As life's events unfold, the inevitable aches and pains associated with injury, illness, and age eventually set in and affect our quality of life. Experiencing pain is expected, but living with pain is not necessary and in most cases physical therapy can significantly reduce or relieve pain.
One of the most common pain complaints we hear is related to low-back pain (LBP), which accounts for 2.5 to 3 percent of all physician visits in the United States. It is responsible for an estimated $85 billion in healthcare costs nationally.
Most patients with LBP are seen by their primary physician and often time will be referred to undergo diagnostic tests, such as x-rays and MRIs to help determine the root cause of the pain. These tests more often help identify pathology such as degenerative discs, bulging discs, herniated discs, spurs and arthritis.
Pain associated with such conditions is a more complex experience than what images and pictures of your body can portray. Referrals from your primary provider to physical therapists, who are specifically trained to treat low-back pain with interventions such as manipulation, exercise, and most importantly education about pain and a patient's unique pain experience, will help develop and execute a treatment plan that will address the cause of the pain.
At Portage Health, we develop an independent management program for our patients that are not solely dependent on medications. Although medications can help to control pain, the key objective is regaining pain-free movement as quickly as possible without dependence on medication. A physical therapist, working in concert with your primary physician, will work to find a long-term solution to your pain problems.
Another important component to therapy is timing and the introduction of physical therapy as an integral part of the treatment plan has been shown to be a crucial element in a patient's recovery from low-back pain. Delaying physical therapy goes against current research as several studies have shown reduced costs and improved outcomes with early physical therapy.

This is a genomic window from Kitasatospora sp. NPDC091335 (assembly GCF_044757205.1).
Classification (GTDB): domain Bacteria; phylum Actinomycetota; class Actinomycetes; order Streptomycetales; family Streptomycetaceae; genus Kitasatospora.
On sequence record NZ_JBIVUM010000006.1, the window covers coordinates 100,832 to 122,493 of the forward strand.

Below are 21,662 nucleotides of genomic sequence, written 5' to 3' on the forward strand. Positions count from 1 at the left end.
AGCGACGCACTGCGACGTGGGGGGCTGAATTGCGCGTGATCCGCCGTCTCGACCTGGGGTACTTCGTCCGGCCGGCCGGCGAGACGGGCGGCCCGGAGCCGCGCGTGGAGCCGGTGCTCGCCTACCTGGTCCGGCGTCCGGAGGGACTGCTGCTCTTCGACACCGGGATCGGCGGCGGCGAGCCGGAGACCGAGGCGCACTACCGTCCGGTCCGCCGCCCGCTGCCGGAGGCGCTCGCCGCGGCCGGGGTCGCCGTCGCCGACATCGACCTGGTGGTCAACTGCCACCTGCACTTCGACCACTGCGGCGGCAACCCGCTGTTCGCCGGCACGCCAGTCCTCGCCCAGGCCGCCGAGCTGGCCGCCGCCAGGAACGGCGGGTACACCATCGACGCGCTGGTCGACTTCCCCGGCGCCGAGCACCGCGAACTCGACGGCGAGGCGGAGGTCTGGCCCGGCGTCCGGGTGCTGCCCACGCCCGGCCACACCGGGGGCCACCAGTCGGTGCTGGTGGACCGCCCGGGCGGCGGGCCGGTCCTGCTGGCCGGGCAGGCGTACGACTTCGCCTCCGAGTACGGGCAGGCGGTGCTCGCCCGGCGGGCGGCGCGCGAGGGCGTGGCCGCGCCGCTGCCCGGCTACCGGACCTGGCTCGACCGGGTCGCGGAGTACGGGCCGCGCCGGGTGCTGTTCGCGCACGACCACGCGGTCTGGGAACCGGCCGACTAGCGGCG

In people who receive physical therapy within 30 days after initial physician visit for acute low-back pain, there is decreased likelihood of injections or surgery compared to patients who waited longer to get physical therapy. Also, the use of frequent office visits regarding LBP is significantly lower among people who receive physical therapy within 30 days. That means less money out of your pocket to pay for co-pays.
No matter what influences you to seek physical therapy, early access to physical therapy referrals is the best and most direct way to achieve your goal. We take pride in knowing that our patients receive evidence-based, quality care focused on patient values. We strive for the best clinical outcomes, and we empower patients to have active, pain-free lifestyles. Our focus is to get you back to doing the things that are most important to you, and we can get you there faster.
Editor's note: Mallory Rojewski has her doctoral degree in physical therapy from Grand Valley State University, and serves Copper Country residents out of the Portage Health Rehab office in Calumet. Learn more about Rojewski at portagehealth.org/rojewski.